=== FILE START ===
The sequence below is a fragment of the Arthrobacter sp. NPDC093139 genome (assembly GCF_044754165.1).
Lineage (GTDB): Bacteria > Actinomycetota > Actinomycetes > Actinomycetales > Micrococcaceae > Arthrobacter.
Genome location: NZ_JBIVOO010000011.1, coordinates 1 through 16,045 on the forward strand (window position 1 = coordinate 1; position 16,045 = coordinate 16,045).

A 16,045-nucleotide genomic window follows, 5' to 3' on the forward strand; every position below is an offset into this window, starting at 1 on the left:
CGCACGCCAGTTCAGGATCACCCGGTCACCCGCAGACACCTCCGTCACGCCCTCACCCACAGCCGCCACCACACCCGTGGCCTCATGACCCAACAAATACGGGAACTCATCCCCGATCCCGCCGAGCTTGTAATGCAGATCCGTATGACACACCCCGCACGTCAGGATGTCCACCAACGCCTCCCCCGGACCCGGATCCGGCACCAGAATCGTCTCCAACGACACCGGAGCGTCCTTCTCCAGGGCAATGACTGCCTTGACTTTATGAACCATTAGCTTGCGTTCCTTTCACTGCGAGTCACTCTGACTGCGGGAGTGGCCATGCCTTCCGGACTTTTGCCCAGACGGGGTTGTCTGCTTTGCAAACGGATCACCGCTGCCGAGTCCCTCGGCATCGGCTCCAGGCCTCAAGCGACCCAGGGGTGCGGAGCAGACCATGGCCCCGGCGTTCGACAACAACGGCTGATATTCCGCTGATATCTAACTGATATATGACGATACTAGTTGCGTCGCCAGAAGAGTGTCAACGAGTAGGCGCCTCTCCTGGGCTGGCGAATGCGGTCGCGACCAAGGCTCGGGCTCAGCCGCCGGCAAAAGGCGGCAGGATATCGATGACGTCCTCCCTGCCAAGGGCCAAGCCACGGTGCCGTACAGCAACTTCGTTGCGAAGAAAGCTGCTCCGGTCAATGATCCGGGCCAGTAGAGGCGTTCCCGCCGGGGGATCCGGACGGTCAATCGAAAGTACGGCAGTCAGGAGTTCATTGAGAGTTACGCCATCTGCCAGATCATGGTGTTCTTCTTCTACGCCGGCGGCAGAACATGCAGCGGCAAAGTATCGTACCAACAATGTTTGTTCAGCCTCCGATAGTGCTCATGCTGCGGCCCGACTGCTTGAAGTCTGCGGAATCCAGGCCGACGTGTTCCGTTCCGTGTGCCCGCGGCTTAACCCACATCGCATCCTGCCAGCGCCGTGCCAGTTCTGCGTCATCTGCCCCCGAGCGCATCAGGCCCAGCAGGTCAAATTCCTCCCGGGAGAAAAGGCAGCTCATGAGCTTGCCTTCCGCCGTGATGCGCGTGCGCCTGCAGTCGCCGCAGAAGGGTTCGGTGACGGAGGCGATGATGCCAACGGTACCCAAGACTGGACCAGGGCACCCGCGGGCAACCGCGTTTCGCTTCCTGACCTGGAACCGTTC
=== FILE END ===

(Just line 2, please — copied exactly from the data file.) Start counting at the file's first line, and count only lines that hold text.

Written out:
Lineage (GTDB): Bacteria > Actinomycetota > Actinomycetes > Actinomycetales > Micrococcaceae > Arthrobacter.